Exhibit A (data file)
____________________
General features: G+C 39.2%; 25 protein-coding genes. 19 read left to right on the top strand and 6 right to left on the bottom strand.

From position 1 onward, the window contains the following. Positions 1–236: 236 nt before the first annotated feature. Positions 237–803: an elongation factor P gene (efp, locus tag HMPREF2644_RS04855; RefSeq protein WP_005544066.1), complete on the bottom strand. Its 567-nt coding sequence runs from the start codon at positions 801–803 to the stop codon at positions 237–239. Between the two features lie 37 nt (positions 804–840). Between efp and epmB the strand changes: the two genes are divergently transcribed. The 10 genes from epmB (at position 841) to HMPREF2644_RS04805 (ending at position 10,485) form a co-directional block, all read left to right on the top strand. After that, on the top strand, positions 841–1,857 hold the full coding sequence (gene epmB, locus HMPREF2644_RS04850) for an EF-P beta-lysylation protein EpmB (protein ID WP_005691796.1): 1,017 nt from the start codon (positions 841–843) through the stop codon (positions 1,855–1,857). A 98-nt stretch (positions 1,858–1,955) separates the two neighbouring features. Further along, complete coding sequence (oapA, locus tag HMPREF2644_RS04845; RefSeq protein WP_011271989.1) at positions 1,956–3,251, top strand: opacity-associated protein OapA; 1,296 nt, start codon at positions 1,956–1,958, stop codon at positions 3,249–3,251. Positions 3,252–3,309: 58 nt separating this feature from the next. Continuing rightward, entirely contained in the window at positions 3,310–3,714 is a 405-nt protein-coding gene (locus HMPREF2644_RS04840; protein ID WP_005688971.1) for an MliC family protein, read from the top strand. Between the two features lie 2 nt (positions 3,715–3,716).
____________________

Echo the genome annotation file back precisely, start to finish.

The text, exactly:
General features: G+C 39.2%; 25 protein-coding genes. 19 read left to right on the top strand and 6 right to left on the bottom strand.

From position 1 onward, the window contains the following. Positions 1–236: 236 nt before the first annotated feature. Positions 237–803: an elongation factor P gene (efp, locus tag HMPREF2644_RS04855; RefSeq protein WP_005544066.1), complete on the bottom strand. Its 567-nt coding sequence runs from the start codon at positions 801–803 to the stop codon at positions 237–239. Between the two features lie 37 nt (positions 804–840). Between efp and epmB the strand changes: the two genes are divergently transcribed. The 10 genes from epmB (at position 841) to HMPREF2644_RS04805 (ending at position 10,485) form a co-directional block, all read left to right on the top strand. After that, on the top strand, positions 841–1,857 hold the full coding sequence (gene epmB, locus HMPREF2644_RS04850) for an EF-P beta-lysylation protein EpmB (protein ID WP_005691796.1): 1,017 nt from the start codon (positions 841–843) through the stop codon (positions 1,855–1,857). A 98-nt stretch (positions 1,858–1,955) separates the two neighbouring features. Further along, complete coding sequence (oapA, locus tag HMPREF2644_RS04845; RefSeq protein WP_011271989.1) at positions 1,956–3,251, top strand: opacity-associated protein OapA; 1,296 nt, start codon at positions 1,956–1,958, stop codon at positions 3,249–3,251. Positions 3,252–3,309: 58 nt separating this feature from the next. Continuing rightward, entirely contained in the window at positions 3,310–3,714 is a 405-nt protein-coding gene (locus HMPREF2644_RS04840; protein ID WP_005688971.1) for an MliC family protein, read from the top strand. Between the two features lie 2 nt (positions 3,715–3,716).